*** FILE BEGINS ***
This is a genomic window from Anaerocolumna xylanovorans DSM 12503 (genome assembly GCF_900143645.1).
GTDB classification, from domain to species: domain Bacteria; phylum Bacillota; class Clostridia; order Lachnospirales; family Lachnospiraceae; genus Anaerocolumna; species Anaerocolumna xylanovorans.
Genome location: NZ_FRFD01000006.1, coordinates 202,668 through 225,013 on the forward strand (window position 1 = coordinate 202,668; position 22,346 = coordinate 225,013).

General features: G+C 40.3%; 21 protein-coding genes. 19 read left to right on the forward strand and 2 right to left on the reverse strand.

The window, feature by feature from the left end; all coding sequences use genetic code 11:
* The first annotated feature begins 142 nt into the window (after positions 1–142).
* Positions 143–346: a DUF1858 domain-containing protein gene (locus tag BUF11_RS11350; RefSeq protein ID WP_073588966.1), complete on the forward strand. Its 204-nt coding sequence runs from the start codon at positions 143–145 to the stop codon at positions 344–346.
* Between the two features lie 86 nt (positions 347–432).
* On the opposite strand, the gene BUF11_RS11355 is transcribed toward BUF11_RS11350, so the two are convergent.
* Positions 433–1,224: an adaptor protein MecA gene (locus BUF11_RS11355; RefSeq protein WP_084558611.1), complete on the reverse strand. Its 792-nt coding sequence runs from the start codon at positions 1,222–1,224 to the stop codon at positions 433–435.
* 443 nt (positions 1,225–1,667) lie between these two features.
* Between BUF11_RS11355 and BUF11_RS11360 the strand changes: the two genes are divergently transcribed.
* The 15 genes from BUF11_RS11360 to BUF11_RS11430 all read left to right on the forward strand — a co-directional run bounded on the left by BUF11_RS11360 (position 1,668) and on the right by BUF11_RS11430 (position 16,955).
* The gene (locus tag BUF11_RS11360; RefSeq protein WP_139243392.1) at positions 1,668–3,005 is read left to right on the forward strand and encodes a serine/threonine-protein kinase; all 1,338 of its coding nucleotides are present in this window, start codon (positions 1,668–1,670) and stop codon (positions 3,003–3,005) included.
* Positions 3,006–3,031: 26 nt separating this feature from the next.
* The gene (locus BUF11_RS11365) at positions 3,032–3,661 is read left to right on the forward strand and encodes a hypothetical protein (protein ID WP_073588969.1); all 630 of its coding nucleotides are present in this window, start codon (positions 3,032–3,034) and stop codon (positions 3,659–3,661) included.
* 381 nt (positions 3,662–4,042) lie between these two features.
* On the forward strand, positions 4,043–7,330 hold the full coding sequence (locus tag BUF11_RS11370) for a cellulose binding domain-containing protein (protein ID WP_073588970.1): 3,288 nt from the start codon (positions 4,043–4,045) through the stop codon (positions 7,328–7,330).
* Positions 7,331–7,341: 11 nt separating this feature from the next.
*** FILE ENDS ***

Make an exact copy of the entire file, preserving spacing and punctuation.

This is a genomic window from Anaerocolumna xylanovorans DSM 12503 (genome assembly GCF_900143645.1).
GTDB classification, from domain to species: domain Bacteria; phylum Bacillota; class Clostridia; order Lachnospirales; family Lachnospiraceae; genus Anaerocolumna; species Anaerocolumna xylanovorans.
Genome location: NZ_FRFD01000006.1, coordinates 202,668 through 225,013 on the forward strand (window position 1 = coordinate 202,668; position 22,346 = coordinate 225,013).

General features: G+C 40.3%; 21 protein-coding genes. 19 read left to right on the forward strand and 2 right to left on the reverse strand.

The window, feature by feature from the left end; all coding sequences use genetic code 11:
* The first annotated feature begins 142 nt into the window (after positions 1–142).
* Positions 143–346: a DUF1858 domain-containing protein gene (locus tag BUF11_RS11350; RefSeq protein ID WP_073588966.1), complete on the forward strand. Its 204-nt coding sequence runs from the start codon at positions 143–145 to the stop codon at positions 344–346.
* Between the two features lie 86 nt (positions 347–432).
* On the opposite strand, the gene BUF11_RS11355 is transcribed toward BUF11_RS11350, so the two are convergent.
* Positions 433–1,224: an adaptor protein MecA gene (locus BUF11_RS11355; RefSeq protein WP_084558611.1), complete on the reverse strand. Its 792-nt coding sequence runs from the start codon at positions 1,222–1,224 to the stop codon at positions 433–435.
* 443 nt (positions 1,225–1,667) lie between these two features.
* Between BUF11_RS11355 and BUF11_RS11360 the strand changes: the two genes are divergently transcribed.
* The 15 genes from BUF11_RS11360 to BUF11_RS11430 all read left to right on the forward strand — a co-directional run bounded on the left by BUF11_RS11360 (position 1,668) and on the right by BUF11_RS11430 (position 16,955).
* The gene (locus tag BUF11_RS11360; RefSeq protein WP_139243392.1) at positions 1,668–3,005 is read left to right on the forward strand and encodes a serine/threonine-protein kinase; all 1,338 of its coding nucleotides are present in this window, start codon (positions 1,668–1,670) and stop codon (positions 3,003–3,005) included.
* Positions 3,006–3,031: 26 nt separating this feature from the next.
* The gene (locus BUF11_RS11365) at positions 3,032–3,661 is read left to right on the forward strand and encodes a hypothetical protein (protein ID WP_073588969.1); all 630 of its coding nucleotides are present in this window, start codon (positions 3,032–3,034) and stop codon (positions 3,659–3,661) included.
* 381 nt (positions 3,662–4,042) lie between these two features.
* On the forward strand, positions 4,043–7,330 hold the full coding sequence (locus tag BUF11_RS11370) for a cellulose binding domain-containing protein (protein ID WP_073588970.1): 3,288 nt from the start codon (positions 4,043–4,045) through the stop codon (positions 7,328–7,330).
* Positions 7,331–7,341: 11 nt separating this feature from the next.